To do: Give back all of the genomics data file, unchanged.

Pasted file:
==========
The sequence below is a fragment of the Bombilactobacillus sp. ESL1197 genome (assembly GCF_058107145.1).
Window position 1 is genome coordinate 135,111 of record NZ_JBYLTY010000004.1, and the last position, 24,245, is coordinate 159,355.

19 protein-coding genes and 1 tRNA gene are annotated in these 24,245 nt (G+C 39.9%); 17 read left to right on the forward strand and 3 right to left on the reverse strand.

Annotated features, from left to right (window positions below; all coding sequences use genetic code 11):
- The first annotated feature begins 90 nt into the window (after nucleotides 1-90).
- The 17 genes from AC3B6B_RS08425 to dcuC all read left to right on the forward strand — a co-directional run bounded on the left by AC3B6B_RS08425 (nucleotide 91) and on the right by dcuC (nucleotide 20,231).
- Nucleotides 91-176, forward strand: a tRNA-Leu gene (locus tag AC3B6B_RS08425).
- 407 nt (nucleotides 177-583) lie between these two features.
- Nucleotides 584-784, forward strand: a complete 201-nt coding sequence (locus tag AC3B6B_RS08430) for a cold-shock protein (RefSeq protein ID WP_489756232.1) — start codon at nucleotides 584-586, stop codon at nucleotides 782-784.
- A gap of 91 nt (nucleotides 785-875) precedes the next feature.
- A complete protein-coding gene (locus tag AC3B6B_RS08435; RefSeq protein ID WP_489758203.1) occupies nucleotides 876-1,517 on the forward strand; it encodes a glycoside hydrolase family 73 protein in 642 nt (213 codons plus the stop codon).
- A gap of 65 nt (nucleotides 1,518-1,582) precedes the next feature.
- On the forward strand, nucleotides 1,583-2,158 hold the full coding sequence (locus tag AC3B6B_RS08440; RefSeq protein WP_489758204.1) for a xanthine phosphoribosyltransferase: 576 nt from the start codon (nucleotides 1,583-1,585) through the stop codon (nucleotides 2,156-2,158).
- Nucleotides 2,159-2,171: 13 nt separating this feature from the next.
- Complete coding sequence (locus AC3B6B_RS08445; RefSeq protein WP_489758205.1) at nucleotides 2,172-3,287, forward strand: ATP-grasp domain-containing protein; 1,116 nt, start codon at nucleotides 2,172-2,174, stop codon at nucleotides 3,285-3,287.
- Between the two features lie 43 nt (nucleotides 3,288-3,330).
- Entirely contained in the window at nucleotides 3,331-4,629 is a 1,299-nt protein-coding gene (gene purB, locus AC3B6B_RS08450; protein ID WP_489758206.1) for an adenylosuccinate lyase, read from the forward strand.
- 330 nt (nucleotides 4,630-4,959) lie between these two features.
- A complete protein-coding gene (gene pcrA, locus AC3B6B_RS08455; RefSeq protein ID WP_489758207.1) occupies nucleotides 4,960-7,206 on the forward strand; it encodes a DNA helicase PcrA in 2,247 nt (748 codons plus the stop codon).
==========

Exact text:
The sequence below is a fragment of the Bombilactobacillus sp. ESL1197 genome (assembly GCF_058107145.1).
Window position 1 is genome coordinate 135,111 of record NZ_JBYLTY010000004.1, and the last position, 24,245, is coordinate 159,355.

19 protein-coding genes and 1 tRNA gene are annotated in these 24,245 nt (G+C 39.9%); 17 read left to right on the forward strand and 3 right to left on the reverse strand.

Annotated features, from left to right (window positions below; all coding sequences use genetic code 11):
- The first annotated feature begins 90 nt into the window (after nucleotides 1-90).
- The 17 genes from AC3B6B_RS08425 to dcuC all read left to right on the forward strand — a co-directional run bounded on the left by AC3B6B_RS08425 (nucleotide 91) and on the right by dcuC (nucleotide 20,231).
- Nucleotides 91-176, forward strand: a tRNA-Leu gene (locus tag AC3B6B_RS08425).
- 407 nt (nucleotides 177-583) lie between these two features.
- Nucleotides 584-784, forward strand: a complete 201-nt coding sequence (locus tag AC3B6B_RS08430) for a cold-shock protein (RefSeq protein ID WP_489756232.1) — start codon at nucleotides 584-586, stop codon at nucleotides 782-784.
- A gap of 91 nt (nucleotides 785-875) precedes the next feature.
- A complete protein-coding gene (locus tag AC3B6B_RS08435; RefSeq protein ID WP_489758203.1) occupies nucleotides 876-1,517 on the forward strand; it encodes a glycoside hydrolase family 73 protein in 642 nt (213 codons plus the stop codon).
- A gap of 65 nt (nucleotides 1,518-1,582) precedes the next feature.
- On the forward strand, nucleotides 1,583-2,158 hold the full coding sequence (locus tag AC3B6B_RS08440; RefSeq protein WP_489758204.1) for a xanthine phosphoribosyltransferase: 576 nt from the start codon (nucleotides 1,583-1,585) through the stop codon (nucleotides 2,156-2,158).
- Nucleotides 2,159-2,171: 13 nt separating this feature from the next.
- Complete coding sequence (locus AC3B6B_RS08445; RefSeq protein WP_489758205.1) at nucleotides 2,172-3,287, forward strand: ATP-grasp domain-containing protein; 1,116 nt, start codon at nucleotides 2,172-2,174, stop codon at nucleotides 3,285-3,287.
- Between the two features lie 43 nt (nucleotides 3,288-3,330).
- Entirely contained in the window at nucleotides 3,331-4,629 is a 1,299-nt protein-coding gene (gene purB, locus AC3B6B_RS08450; protein ID WP_489758206.1) for an adenylosuccinate lyase, read from the forward strand.
- 330 nt (nucleotides 4,630-4,959) lie between these two features.
- A complete protein-coding gene (gene pcrA, locus AC3B6B_RS08455; RefSeq protein ID WP_489758207.1) occupies nucleotides 4,960-7,206 on the forward strand; it encodes a DNA helicase PcrA in 2,247 nt (748 codons plus the stop codon).